Under pressure? Feeling squeezed?
Do you like it?
Pressure. Squeezed. Pressed. In the vice. However you describe it, I hate it.
So how about we just eliminate it?
No more pressure. Badda boom. Badda bing. It’s gone.
While waving my mental magic wand, I thought about what life would look like without pressure. To not be squeezed would be refreshing. Yet if all pressure was truly gone, life wouldn’t be as we know it. In the immediate moment, I wouldn’t be writing this column on a computer. Because the plastics in my laptop had to be melted down and squeezed through an injection mold. If you knew how bad my handwriting is, you’d know how thankful to be for my typing.
In fact, everything we deem functional, useful, or otherwise serving a valuable or needed purpose has undergone some form of pressure that result in their usefulness.
If it’s made of wood it’s been sawed, carved, routed, sanded, grooved, planed, pressure treated, or cured to achieve it’s intended purpose. Metal is heated, molten and poured. And those favorite denim jeans you wear didn’t grow that way on the cotton plant. Cloth has to be woven, dyed, cut, and stitched before it becomes clothing.
Muscle grows when it is stressed to the point of being torn at the cellular level. When amino acids and proteins repair the tear, it builds back bigger than it was before. The ache you feel the day after a workout is proof that you’ve put your body under pressure.
In God’s creation, at the most basic cellular level, pressure is the norm. Have you ever wondered how a tree is as green at the top as it is at the bottom? Especially with no pump to get the water from the roots to the leaves? It’s called “turgor pressure”. It involves the adhesion and cohesion of water molecules and the building up of pressure within the individual cell wall. Water travels up the xylem tubes in the tree through this pressure. That the top of the tree is as healthy as the bottom assumes unbelievable constant pressure that causes water to flow to the top. Increase the diameter of the tree and the pressure required to keep the plant healthy increases. Imagine the turgor pressure within a Redwood that’s 35 feet in diameter and 300 feet tall.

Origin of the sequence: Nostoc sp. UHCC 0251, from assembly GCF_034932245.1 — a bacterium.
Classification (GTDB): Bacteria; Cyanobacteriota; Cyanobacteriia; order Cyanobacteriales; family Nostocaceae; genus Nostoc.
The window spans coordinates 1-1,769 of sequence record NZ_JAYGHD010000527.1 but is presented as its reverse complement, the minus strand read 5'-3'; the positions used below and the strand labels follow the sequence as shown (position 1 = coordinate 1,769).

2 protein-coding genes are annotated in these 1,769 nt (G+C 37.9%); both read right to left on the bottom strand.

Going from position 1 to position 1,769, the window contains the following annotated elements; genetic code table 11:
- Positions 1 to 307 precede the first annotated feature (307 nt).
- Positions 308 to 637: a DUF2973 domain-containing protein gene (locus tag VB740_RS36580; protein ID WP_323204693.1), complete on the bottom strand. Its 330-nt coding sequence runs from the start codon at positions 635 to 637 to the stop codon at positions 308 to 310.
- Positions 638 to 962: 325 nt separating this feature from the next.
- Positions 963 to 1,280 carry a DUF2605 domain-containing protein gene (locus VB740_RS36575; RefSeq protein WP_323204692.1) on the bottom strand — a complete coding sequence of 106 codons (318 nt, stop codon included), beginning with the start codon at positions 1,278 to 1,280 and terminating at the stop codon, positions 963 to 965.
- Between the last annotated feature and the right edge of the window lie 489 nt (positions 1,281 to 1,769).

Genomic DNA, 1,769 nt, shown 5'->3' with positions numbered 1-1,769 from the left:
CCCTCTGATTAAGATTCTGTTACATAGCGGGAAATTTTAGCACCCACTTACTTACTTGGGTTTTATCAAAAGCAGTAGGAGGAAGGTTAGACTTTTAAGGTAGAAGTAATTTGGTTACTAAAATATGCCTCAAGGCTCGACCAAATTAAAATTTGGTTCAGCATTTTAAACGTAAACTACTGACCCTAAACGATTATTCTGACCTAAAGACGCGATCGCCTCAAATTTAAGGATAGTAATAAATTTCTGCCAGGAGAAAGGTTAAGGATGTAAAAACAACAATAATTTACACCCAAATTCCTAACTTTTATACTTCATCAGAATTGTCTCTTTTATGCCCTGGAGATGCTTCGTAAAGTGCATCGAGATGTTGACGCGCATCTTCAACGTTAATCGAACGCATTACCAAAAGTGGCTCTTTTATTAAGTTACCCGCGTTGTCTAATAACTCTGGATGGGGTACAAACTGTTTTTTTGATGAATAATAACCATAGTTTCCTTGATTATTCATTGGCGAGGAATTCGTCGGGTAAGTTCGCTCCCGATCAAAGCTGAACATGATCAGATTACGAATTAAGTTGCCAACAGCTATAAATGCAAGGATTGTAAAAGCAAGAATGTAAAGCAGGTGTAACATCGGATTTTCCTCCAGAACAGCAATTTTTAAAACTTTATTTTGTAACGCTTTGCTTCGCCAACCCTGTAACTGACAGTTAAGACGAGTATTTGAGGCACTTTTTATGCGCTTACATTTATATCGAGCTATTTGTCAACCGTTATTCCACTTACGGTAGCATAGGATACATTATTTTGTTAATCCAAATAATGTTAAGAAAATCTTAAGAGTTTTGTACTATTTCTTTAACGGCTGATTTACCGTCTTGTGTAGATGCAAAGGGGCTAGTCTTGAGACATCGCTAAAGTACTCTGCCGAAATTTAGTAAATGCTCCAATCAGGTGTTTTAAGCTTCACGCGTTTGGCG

Without turgor pressure, the tree dies. Growth requires pressure. And greater growth means increased pressure. The hard truth my comfort seeking self doesn’t want to hear but can’t avoid is that I can’t grow as a person or a Christ follower without pressure. You and I can’t have a cutting edge faith without enduring trials. No missionary returns from the field with exciting testimonies of comfortable circumstances. Without pressure, there’s no growth.
In Romans 5:3, Paul says, “we also rejoice in sufferings, knowing that suffering produces endurance”. The Greek word Paul uses for “sufferings” is “thlipsis”. It means “a squeezing pressure”. Paul knew a thing or two about being squeezed. Shipwrecked, beat up, imprisoned, falsely accused and put on trial, Paul was familiar with pressure. Yet he says that this squeezing pressure produces endurance. In describing this endurance, Paul chose to use the word “hupomone”. It’s an endurance that actively seeks to overcome the trials of life. In Paul’s life the squeezing pressure produced an endurance of character that was able to say “I can do all things through Christ who strengthens me.” (Philippians 4:13)
Pressure. You hate it. I hate it. But it’s how we grow. And if our aspirations are to grow taller in life and character and effectiveness then it requires even more pressure.
The good news is that if God can grow a tree, He can grow us, too. Whatever “squeezing pressure” you’re experiencing, remember it’s part of God’s plan to make you more of who He desires you to be.
And while you’re remembering that for you, maybe drop me a note and remind me of the same truth.
We’re all in this together.
Todd A. Thompson – September 29, 2011